Creativity amid uncertainty: Ronnie Ward

Ward’s love for poetry began in the 3rd grade when she began keeping a poetry journal (pictured).

In this edition of “Creativity amid uncertainty” our featured artist is senior Ronnie Ward. Ward is a poet specializing in narrative poetry, drawing inspiration from the racial struggles of African Americans in the United States and the BLM movement.

Q&A:

Q: What inspired you to start writing poetry?

A: I’ve always loved to write and actually started taking writing more seriously my freshman year and wrote mostly short stories. But, in the beginning of my junior year, I had an English assignment where I had to write a poem inspired by “Child of the Americas” by Aurora Levins Morales. It was a different experience for me and I loved it. The poem I wrote for that assignment is still one of my favorites and won a silver medal in a writing competition over the summer.

Q: How has poetry helped you cope during quarantine?

A: Poetry has really helped me expel some of the emotion I’ve had bottled up for the past year. Sometimes, when I don’t want to talk to my family or call a friend to talk about how I’m feeling, I’ll write about it instead and it usually helps me feel better.

Q: Has your poetry changed at all during the pandemic?

A: Yes and no. My poetry has always been focused on issues I and many other African Americans face with things such as identity and feeling like we don’t belong, and the rise of the Black Lives Matter movement has made me want to write more about that. But, I also took Creative Writing this year and the different prompts have definitely helped me expand my writing into other ideas.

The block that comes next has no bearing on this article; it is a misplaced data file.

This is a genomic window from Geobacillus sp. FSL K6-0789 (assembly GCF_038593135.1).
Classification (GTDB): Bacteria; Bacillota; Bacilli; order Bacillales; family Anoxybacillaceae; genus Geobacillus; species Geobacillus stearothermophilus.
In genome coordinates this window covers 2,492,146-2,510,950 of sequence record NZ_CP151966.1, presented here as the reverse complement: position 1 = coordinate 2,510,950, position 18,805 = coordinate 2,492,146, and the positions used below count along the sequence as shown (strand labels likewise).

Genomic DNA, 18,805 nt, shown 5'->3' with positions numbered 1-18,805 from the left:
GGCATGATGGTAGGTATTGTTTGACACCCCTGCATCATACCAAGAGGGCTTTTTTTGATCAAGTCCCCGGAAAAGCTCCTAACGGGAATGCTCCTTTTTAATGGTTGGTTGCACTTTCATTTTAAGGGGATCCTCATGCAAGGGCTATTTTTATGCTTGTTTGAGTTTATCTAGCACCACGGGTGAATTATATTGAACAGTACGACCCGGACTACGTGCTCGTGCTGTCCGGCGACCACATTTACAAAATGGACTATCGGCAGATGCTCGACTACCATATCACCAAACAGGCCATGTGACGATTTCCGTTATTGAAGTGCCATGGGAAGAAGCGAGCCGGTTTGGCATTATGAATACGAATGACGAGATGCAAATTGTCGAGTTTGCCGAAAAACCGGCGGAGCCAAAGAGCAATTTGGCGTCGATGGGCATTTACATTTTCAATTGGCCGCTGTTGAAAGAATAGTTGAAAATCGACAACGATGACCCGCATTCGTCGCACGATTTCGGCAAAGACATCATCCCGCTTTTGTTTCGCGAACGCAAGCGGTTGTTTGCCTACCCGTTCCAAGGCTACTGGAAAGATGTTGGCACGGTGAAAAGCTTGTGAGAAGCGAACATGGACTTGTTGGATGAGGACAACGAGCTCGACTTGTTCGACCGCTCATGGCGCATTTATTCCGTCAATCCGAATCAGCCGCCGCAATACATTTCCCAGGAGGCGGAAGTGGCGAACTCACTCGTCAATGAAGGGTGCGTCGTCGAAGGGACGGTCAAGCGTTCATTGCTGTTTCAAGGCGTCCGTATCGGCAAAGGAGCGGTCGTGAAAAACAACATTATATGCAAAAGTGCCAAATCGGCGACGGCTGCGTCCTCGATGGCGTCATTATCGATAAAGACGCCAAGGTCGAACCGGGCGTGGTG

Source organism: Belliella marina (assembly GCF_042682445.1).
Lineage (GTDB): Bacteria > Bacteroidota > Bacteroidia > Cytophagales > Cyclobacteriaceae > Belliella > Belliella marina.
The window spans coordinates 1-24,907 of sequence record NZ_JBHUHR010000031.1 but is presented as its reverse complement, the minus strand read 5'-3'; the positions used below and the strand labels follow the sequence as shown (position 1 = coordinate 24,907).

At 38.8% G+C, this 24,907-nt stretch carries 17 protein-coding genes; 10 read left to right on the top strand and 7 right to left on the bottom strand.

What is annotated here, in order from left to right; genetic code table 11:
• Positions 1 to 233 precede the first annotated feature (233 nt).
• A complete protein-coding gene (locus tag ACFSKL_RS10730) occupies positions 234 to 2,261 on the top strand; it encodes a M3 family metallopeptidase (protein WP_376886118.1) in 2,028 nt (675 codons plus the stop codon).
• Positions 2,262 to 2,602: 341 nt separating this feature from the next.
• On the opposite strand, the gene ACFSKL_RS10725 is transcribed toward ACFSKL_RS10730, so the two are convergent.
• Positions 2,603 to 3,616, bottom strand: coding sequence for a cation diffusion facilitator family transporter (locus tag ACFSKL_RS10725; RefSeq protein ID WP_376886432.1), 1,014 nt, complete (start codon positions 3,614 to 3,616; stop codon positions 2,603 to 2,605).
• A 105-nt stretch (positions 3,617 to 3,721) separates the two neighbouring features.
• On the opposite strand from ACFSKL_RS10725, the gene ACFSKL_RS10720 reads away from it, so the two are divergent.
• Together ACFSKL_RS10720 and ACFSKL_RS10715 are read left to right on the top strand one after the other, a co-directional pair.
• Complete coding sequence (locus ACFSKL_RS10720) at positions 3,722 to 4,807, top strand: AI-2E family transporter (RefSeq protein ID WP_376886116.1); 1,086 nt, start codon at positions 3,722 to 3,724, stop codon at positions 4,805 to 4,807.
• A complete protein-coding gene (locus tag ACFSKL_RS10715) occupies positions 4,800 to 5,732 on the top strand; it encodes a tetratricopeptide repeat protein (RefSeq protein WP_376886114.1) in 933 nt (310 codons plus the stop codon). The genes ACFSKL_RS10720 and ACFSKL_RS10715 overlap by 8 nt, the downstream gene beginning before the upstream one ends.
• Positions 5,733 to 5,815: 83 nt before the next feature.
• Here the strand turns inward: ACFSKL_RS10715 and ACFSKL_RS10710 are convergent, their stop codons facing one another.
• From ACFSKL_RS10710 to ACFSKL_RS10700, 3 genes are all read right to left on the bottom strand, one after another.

Q: Do you look up to any other poets?

A: When I first started writing I participated in the Afro-Academic, Cultural, Technological and Scientific Olympics (ACT-SO) competition and met a girl named Fredrica Deegbe who won the gold medal for written poetry in Montgomery County and went on to win the bronze medal Nationally. I don’t think she knows this but I vividly remember hearing her poem for the first time and being in awe. Every word she spoke, every stanza, and even the way the poem looked on paper was deliberate. You had to be there to understand but her poetry was meaningful and, for lack of a better word, ethereal. I don’t know where she is now but I hope she’s still writing and one day I want my poems to have the same effect on others as hers did with me.

Q: How would you describe your style of poetry?

A: Since I’m still learning, I don’t think I have a distinct style yet. But right now, I like to tell stories with my poems since that’s what I’m used to so right now I’d say narrative poetry.

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